Remote Working - 8 tips to make it work for you (and your employer).
Two events in the past couple of weeks have led to me to think even more than usual about the ups and downs, the pros and cons of remote working. This is something I've been doing myself for the past six months as I migrate from a corporate world into running my own business. So I've been trialing different approaches, getting some things right, some things wrong and certainly learning lessons, some of which I wanted to share here.
Firstly, there was the very public furore that surrounded investment bank BNY Mellon's decision to ban it's staff from working from home (or indeed anywhere but their offices). A huge amount of internal anger and external head-scratching at the decision led to one of the fastest flip-flops in corporate history, with flexible working being reinstated within a matter of days. I have to say I was one of the onlookers scratching my head, as the initial decision didn't seem to make a lot of sense. If this was about cost cutting, as was suggested, then why ditch remote working when property costs for a workforce of 50,000 must be a healthy share of the bank's cost base. In the end, the collective voice of staff seemed to prompt a re-think of this retrograde move, especially as it became more obvious that the move would have been a “massive step backwards for diversity and inclusion”. Well beyond bad optics, this was simply poor judgement.
Going the other way this week was a former employer of mine, Publicis Media, as they shifted all their UK agencies brands to the iconic Television Centre building in West London. As part of the move, Publicis have expanded flexible working approaches to all staff. Given the long list of reasons why remote working can work for employees and employers, they are not the first employer to do this and they won't be the last. Looking at just one of these reasons - cost-savings - means many employers with recent building moves will now budget not to have as many desks as they do people. So if everyone can no longer turn up to work at the same time, that necessitates more flexible or remote working philosophies and practices.
It's worth noting that whilst flexible and remote working are not one in the same, they are on a linear scale and do share many characteristics and needs. Let's say flexible working exists where your main work hub is the 'office' but you spend some of your time away from it. Whereas remote working means your main work space is not a traditional office, however you may well check in there from time to time. The following tips can apply to both states.
So how can the individual and the employer (if there is one) thrive in this world that we are increasingly migrating to? As I mentioned, I've been in this new reality for a little while. I moved from London to Ibiza last September, as part of a wholesale work and lifestyle change, and part of that has clearly necessitated an embracing of remote working (Let's just say I didn't move here to DJ at Pacha).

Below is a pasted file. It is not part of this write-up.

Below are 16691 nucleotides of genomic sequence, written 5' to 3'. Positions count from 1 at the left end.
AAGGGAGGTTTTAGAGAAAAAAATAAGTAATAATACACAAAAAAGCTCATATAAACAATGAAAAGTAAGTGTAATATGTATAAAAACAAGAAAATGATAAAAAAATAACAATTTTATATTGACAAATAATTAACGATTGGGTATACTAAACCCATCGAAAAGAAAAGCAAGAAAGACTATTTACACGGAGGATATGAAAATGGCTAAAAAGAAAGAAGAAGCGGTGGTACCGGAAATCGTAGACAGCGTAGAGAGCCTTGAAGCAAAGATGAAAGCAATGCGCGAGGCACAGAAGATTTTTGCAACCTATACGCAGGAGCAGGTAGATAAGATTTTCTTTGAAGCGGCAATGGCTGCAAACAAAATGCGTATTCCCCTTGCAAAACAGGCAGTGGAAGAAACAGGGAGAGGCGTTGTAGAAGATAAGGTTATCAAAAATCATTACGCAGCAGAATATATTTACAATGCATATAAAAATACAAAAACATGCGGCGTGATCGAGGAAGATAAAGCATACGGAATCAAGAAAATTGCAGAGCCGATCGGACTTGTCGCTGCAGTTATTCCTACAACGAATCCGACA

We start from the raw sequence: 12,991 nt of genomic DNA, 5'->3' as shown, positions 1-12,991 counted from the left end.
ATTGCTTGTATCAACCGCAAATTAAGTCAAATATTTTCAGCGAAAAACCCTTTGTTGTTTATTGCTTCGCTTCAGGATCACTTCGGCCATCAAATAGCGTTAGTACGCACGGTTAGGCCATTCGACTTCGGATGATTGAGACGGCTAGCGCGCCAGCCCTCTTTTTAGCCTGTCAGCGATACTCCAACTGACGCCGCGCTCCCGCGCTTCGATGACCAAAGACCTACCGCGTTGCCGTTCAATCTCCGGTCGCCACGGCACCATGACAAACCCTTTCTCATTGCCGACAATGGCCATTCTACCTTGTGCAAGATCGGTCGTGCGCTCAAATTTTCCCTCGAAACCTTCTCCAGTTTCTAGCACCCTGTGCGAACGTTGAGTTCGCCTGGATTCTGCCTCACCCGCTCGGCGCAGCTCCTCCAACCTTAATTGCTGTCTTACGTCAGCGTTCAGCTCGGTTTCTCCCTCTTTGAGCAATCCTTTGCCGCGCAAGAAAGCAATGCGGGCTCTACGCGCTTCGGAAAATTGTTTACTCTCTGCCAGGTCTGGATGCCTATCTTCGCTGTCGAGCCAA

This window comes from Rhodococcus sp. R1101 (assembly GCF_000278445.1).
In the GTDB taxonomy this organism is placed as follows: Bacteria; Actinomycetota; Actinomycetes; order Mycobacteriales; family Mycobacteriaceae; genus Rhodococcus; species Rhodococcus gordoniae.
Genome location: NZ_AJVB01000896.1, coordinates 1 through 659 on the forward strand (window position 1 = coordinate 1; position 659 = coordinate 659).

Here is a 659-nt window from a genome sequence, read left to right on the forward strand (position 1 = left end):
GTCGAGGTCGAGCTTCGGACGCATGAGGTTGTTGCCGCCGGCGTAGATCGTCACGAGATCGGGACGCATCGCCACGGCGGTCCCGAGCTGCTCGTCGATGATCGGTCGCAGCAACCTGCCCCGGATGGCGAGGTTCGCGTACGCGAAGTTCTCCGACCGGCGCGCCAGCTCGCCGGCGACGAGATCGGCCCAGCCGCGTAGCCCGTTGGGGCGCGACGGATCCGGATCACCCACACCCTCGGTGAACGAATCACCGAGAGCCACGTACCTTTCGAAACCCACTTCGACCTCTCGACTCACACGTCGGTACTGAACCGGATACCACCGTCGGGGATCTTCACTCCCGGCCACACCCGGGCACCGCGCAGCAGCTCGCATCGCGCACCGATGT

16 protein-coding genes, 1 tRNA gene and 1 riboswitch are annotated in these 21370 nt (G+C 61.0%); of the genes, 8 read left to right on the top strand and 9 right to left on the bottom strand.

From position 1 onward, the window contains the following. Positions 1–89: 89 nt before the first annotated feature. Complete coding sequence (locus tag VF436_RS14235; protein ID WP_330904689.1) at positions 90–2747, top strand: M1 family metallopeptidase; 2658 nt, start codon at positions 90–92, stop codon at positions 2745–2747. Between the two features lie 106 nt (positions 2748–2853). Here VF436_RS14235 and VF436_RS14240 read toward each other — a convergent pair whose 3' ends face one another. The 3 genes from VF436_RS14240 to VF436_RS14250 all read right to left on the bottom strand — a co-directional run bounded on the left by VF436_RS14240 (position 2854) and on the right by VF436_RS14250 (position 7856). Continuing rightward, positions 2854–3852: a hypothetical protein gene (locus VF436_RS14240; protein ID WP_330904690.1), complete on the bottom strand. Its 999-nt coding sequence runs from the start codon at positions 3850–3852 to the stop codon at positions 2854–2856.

So here are my 8 tips that you may find of use:
1. Carefully & deliberately set up your home office environment. Where in your home will you find the most productive? Not everyone has the benefit of a spare room or a garden studio, so work out your most suitable location. Think about doing video conference calls from this space, what image of you does this project? Of course, the technical side of your home connectivity is important. A good friend of mine works remotely for Cisco, so of course time and money has gone into his home set up, such as a router that provides direct access to a corporate network without need of a VPN. We can't all do this, indeed it's not vital for many, but I've found the minimum is a strong and consistent wi-fi signal and a comfortable table/chair set up.
2. Structure and plan your day for productivity. When you're not in the routine of a commute and then office hours, your day becomes much more your own. This freedom is great but I've found the need to plan my days in advance to nail key projects and of course be available to collaborate with colleagues either at pre-booked times or let key colleagues know the times when you're more likely to be free for unplanned conversations. Some remote workers have taken this to extreme with 'micro-scheduling' their days into 5 minute slots, with toilet breaks baked in! Thankfully, I'm not there yet but having a good sense of how you want your day to evolve is a smart move. I use the Pomodoro technique, with 25 minute productivity slots with a short break in between. So for example, this article took me two Pomodoros to pull together.